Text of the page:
Nothing better brought home how little all this is understood in Britain than coverage of l'affaire Barrot, which blew up around the commission's vice-president, who had been convicted of illegally manipulating party funds in France. Even a senior Conservative MEP, Caroline Jackson, claimed that Jacques Barrot only occupied "the humble post of transport commissioner". In fact his portfolio could scarcely wield more power.

Commissioner Barrot has control over all aviation policy in the EU. He presides over road safety policy, not least through the Galileo satellite programme, which will be used to run road tolls, congestion charging and even speed limiters on vehicles. He will be in charge of the EU's proposed Railways Agency. He is also responsible for the Trans European Network scheme, supervising the spending of £400 billion by national governments, the most costly single investment programme the EU has ever undertaken,

Still the doings of our EU government are reported as "foreign news" and we go on pretending that our country is run by Tony Blair and John Prescott. It is time in 2005 that we got a little more clued up as to who really runs the show.

Aerostats tethered by red tape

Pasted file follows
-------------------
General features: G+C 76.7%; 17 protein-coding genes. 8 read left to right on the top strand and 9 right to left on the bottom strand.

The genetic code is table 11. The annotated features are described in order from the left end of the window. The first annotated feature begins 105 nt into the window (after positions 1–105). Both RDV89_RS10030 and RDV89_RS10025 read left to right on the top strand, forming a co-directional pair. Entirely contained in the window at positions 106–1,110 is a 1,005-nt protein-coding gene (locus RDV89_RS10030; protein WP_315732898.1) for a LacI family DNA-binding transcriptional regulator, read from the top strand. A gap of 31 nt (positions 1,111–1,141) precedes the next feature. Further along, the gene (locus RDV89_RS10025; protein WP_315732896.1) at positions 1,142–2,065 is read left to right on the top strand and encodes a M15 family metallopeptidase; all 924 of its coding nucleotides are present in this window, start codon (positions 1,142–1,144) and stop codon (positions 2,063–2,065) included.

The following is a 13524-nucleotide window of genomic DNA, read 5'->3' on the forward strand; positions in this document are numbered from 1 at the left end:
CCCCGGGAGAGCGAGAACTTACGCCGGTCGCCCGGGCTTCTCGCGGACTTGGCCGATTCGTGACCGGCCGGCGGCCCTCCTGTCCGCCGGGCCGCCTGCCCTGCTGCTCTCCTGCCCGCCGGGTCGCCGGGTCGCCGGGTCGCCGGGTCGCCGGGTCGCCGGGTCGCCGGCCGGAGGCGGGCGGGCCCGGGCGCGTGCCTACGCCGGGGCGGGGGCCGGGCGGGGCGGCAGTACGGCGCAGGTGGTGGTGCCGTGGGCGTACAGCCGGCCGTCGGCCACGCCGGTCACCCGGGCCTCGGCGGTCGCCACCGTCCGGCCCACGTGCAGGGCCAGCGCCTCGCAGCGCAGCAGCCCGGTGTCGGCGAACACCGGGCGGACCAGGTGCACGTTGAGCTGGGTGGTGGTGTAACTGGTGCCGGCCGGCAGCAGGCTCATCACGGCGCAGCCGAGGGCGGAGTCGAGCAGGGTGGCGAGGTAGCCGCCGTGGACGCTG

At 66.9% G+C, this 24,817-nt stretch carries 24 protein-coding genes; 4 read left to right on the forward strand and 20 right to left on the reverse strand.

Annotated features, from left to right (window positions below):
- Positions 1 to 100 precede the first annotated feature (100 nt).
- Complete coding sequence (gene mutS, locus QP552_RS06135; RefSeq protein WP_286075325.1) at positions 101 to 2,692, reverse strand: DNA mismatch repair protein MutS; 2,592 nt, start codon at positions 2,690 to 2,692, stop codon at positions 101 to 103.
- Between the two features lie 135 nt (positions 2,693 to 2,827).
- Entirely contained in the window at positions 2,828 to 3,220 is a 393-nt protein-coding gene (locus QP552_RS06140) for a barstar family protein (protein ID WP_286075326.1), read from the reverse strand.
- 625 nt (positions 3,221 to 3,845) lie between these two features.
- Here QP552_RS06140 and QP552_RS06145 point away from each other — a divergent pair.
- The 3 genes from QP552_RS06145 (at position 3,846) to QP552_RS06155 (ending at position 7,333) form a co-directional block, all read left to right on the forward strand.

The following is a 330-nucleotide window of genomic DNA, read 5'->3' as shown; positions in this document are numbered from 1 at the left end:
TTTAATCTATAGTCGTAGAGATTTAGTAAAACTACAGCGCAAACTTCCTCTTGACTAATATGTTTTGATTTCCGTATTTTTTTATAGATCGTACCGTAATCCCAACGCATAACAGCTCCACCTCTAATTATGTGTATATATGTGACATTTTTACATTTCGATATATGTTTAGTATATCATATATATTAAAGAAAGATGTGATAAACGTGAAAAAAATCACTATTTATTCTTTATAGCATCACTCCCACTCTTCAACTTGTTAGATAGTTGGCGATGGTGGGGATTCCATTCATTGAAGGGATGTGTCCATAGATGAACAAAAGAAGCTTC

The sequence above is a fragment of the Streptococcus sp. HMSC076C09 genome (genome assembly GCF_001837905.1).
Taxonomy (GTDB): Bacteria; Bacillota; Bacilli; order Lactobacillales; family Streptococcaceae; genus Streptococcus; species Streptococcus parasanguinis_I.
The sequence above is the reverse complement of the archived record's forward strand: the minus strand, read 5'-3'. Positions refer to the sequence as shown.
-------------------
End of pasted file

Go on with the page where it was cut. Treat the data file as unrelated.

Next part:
There has been a further twist to the bizarre saga of the Shropshire firm run by Dr Per Lindstrand, the celebrated Swedish balloonist. Until 15 months ago, Lindstrand Technologies in Oswestry was the world's leading manufacturer of aerostats, giant helium balloons, costing £500,000 each, which carry up to 30 people 500 feet into the air on a fixed wire.

In September 2003, when the right to certify aircraft was handed over to the EU's new European Aviation Safety Agency, it became illegal, thanks to a quirk in British law, for Dr Lindstrand's aerostats to be sold anywhere in the EU, including Britain. This handed over a monopoly of the market to Lindstrand's only rival, Aerophile, run by its French founder, Matthieu Gobbi, who publicly boasted that EASA had "decided to adopt as the European standard many of the regulations that I helped develop".